Children who receive early and regular developmental screenings and access to high quality early intervention services to address developmental delays and social-emotional health issues show improved:

  • Social skills
  • Cognitive abilities
  • Math and reading skills1

Early detection and diagnosis helps parents and child care and early education teachers make appropriate decisions about educational programs.2

When children have developmental delays or social-emotional health issues that are undetected and untreated, it can cause physical delays and an inability to form and maintain relationships. Poor relationships impact children’s learning and can cause:

  • Emotional and mental health problems
  • Delinquency
  • School dropout
  • Aggression
  • Poor social skills and lack of empathy3

Show 3 footnotes

  1.  Schorr, L. B. & Marchand, V. (2007). Pathway to Children Ready for School and Succeeding at Third Grade. Retrieved from and The National Early Childhood Technical Assistance Center. (2011). The Outcomes of Early Intervention for Infants and Toddlers with Disabilities and their Families. Retrieved from
  2.  Schorr, Pathway to Children Ready for School, op cit.
  3.  Hanag, J. F., Shaw, J. S., & Duncan, P. M. (2008). Bright Futures: Guidelines for Health Supervision of Infants, Children, and Adolescents. Elk Gove Village, Illinois: American Academy of Pediatrics. Retrieved from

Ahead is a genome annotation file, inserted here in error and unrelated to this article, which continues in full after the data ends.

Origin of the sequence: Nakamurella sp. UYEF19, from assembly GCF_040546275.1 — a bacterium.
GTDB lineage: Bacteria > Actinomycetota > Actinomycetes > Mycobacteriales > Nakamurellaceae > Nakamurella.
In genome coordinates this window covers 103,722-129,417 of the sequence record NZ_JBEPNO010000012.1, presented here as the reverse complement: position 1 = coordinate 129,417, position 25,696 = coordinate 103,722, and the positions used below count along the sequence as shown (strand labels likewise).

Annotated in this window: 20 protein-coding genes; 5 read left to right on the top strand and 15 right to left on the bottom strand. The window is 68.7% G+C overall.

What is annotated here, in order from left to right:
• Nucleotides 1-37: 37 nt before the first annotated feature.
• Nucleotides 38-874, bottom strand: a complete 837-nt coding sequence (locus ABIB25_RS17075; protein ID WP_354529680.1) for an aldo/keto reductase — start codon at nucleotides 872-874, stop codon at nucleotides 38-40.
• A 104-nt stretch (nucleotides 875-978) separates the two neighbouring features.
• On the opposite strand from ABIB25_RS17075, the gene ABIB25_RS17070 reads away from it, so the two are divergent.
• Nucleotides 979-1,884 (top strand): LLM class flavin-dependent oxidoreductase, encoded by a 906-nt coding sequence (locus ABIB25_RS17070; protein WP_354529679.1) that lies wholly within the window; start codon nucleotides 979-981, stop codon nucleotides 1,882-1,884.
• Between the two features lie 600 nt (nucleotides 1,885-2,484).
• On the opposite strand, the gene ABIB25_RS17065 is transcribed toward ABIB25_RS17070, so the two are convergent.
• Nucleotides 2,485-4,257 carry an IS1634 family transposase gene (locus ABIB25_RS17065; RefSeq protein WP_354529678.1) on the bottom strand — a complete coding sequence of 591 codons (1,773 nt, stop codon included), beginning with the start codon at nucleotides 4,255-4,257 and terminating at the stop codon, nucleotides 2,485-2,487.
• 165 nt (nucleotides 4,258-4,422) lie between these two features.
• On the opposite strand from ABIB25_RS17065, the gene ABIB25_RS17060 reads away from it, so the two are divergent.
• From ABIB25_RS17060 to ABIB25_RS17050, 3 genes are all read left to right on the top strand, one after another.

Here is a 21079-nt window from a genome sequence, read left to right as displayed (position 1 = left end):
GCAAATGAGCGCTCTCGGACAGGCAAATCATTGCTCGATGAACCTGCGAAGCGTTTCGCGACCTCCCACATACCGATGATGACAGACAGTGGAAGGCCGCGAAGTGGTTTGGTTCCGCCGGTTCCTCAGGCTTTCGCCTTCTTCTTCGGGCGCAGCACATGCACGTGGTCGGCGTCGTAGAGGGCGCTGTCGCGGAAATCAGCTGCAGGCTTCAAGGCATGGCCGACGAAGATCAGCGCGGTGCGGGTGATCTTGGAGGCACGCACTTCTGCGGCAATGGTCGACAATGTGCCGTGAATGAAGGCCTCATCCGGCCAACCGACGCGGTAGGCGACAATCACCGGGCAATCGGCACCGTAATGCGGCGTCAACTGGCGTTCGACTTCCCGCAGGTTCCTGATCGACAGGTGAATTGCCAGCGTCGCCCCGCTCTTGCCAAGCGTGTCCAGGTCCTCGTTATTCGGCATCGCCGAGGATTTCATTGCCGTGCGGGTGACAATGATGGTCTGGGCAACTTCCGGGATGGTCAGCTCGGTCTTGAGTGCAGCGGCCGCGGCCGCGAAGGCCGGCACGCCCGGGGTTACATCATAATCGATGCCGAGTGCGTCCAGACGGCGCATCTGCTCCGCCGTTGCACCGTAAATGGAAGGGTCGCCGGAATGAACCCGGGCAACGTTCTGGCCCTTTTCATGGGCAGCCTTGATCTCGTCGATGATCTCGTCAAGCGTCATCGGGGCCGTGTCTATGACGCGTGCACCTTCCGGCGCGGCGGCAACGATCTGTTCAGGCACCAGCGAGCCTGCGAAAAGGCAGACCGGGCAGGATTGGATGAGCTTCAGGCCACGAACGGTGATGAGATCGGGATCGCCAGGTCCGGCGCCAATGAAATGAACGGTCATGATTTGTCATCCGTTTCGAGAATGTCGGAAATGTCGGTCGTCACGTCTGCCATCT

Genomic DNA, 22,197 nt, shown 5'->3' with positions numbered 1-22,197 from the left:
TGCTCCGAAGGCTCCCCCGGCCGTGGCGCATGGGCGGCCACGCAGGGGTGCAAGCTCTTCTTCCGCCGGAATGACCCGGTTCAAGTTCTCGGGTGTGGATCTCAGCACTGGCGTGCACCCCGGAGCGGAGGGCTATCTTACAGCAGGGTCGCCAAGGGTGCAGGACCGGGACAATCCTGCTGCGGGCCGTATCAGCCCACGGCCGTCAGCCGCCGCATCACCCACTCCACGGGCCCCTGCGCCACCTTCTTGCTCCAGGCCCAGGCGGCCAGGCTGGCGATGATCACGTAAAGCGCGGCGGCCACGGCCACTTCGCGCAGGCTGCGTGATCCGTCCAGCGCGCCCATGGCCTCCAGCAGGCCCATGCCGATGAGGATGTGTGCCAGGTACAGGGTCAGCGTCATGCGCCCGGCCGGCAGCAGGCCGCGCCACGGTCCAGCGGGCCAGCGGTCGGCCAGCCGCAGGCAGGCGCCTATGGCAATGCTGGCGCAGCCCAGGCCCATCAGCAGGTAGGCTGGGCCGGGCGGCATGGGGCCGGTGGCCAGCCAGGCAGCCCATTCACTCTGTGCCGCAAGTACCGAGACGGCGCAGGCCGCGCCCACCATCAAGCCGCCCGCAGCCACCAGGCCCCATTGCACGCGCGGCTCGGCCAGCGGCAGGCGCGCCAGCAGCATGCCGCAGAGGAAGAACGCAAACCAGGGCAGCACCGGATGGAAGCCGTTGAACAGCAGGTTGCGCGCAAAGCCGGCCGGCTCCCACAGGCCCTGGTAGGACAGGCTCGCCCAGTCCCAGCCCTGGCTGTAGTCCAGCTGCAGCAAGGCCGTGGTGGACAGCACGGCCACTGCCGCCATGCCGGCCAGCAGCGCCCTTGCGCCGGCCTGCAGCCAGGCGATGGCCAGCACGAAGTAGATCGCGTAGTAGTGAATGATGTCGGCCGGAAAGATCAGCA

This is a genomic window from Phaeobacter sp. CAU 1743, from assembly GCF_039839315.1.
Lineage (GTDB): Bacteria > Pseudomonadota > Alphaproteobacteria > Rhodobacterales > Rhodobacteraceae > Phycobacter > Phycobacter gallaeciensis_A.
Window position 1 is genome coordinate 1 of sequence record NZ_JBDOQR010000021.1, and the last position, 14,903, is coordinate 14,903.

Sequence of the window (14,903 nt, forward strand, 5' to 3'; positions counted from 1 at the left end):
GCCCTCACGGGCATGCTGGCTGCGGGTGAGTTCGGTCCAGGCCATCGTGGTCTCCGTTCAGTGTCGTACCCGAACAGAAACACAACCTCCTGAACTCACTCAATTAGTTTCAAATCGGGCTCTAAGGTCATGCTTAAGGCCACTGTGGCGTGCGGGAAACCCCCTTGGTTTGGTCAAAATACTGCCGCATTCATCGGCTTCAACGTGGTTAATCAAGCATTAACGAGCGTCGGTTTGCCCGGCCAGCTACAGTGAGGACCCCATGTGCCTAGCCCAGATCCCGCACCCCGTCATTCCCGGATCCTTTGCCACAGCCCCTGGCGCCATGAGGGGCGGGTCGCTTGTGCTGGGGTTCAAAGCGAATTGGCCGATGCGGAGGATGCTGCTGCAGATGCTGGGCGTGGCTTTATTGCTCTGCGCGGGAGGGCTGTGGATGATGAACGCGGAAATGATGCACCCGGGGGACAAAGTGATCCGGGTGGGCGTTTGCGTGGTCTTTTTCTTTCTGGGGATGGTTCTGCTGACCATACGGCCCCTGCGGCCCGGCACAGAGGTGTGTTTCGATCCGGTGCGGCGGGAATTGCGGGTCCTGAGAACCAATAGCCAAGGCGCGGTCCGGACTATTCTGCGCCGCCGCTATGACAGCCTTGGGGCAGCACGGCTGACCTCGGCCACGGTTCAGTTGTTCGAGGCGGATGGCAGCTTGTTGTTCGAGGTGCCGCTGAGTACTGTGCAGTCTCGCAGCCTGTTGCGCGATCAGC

Read More About This Issue

of children nationally ages three to 17 have a developmental or behavioral disability
NC had highest rate of development screening according to National Survey of Children’s Health for 2007, 2009, 2011 and 2012
of mothers receiving Medicaid were screened for maternal depression at the one-month well-baby visit in 2017

What Can We Do About It?

What supports early intervention?

  • Early and regular screening and treatment for developmental delays, social-emotional issues and risk factors
  • Care coordination and support for transitions among services
  • Improving the capacity of early education programs to effectively include infants and toddlers with disabilities and delays

Research-based based policies, practices and programs that providers, communities and North Carolina can take to ensure high quality early intervention.

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